Friday, March 13, 2015

Koster to back DESE in effort to hang on to Common Core tests

The Missouri Department of Elementary and Secondary Education appears determined to ignore the actions of the state legislature, and now Attorney General Chris Koster is going along for the ride.

A couple of weeks ago, a judge ruled that Missouri's participation in the group that is creating Common Core tests was illegal.

Even though the legislature has mandated the creation of new education standards for the state, DESE has ignored this and continues pushing full speed ahead and seems to think it can fool all of us by referring to Common Core Standards as Missouri Learning Standards.

In the following DESE news release, it is announced that Koster will use taxpayer money to file an appeal to the judge's decision:

The Attorney General’s office, on behalf of the Missouri Department of Elementary and Secondary Education and the State Board of Education, filed an appeal to the ruling against the state’s membership in the Smarter Balanced Assessment Consortium (SBAC). The SBAC is a group of states working together to create common assessments and to share the cost of creating those tests.

This ruling has potential implications for other state departments that work with other states to share resources and share costs for providing services to the public. These state agreements should continue for the mutual benefit of all citizens.

The ruling does not affect spring assessments, as the state has already finalized testing plans for Spring 2015. Independent of Missouri’s membership in the SBAC, the Board and the Department support high quality assessments aligned with the Missouri Learning Standards.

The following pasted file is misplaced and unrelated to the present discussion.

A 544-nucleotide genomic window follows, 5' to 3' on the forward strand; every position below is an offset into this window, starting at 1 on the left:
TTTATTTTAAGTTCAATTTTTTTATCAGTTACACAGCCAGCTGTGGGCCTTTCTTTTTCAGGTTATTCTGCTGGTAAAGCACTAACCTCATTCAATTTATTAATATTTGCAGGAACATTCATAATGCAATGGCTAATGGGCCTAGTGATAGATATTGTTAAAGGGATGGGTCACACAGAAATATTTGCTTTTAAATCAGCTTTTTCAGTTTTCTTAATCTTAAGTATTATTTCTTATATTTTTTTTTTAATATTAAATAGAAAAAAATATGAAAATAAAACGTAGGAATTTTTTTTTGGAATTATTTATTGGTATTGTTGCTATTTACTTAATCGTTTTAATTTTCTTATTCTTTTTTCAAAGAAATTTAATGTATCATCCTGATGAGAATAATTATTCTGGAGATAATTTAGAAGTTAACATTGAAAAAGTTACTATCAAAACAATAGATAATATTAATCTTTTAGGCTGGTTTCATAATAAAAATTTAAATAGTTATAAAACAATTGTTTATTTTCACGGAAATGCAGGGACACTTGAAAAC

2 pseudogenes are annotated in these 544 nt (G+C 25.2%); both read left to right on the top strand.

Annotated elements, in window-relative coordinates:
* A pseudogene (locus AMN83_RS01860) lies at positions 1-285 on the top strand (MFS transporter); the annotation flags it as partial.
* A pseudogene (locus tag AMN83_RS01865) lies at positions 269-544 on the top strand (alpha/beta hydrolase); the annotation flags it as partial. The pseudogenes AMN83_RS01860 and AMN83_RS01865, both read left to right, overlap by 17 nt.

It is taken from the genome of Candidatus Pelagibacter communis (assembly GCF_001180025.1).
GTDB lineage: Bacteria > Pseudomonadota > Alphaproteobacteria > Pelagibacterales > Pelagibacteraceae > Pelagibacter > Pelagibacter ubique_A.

“This year’s grade-level tests raise expectations for our students, and we know our kids can meet those expectations,” said Commissioner of Education Margie Vandeven. “If we are going to be a top state for education, we need to believe that all students can learn and fulfill their potential.”

The grade-level tests reduce testing time to approximately an hour in grades 3, 4, 6 and 7. Grades 5 and 8 will take the full assessment in order to demonstrate students’ readiness for middle school and high school.

This is the first year students in elementary school will take Missouri assessments on computers. End-of-course tests have been computer-based since 2010. The computerized tests are interactive, allowing students to solve problems and develop skills students will need.

1 comment:

Anonymous said...

This is one more case where politicians are messing in something they know nothing about--education.
If you look at this State Board of Education, they are all politicians. They are either career politicians at the state level or they are education politicians. None of them have any education background in early education, not preschool or elementary. That in itself shows they do not have the background to make good decisions for young children. Since they are career politicians, they are not interested in anything except politics.
The MAP test that has been given in the past was considered to be one of the hardest tests in the country. If that is the goal, then why the need to completely change the assessment? Why wouldn't you find a way to convert it to a digital format if that is part of what you want to have happen?
If this Consortium is supposed to cut the cost on designing test, it seems that the opposite has occurred. How much time and money has been spent (and wasted) messing with these tests?
Make no mistake, this is all about politics. Someone in this bunch of politicians is getting money, job perks or big ego strokes to do this.
Mr. Koster, how about filing something that will truly make a difference for kids?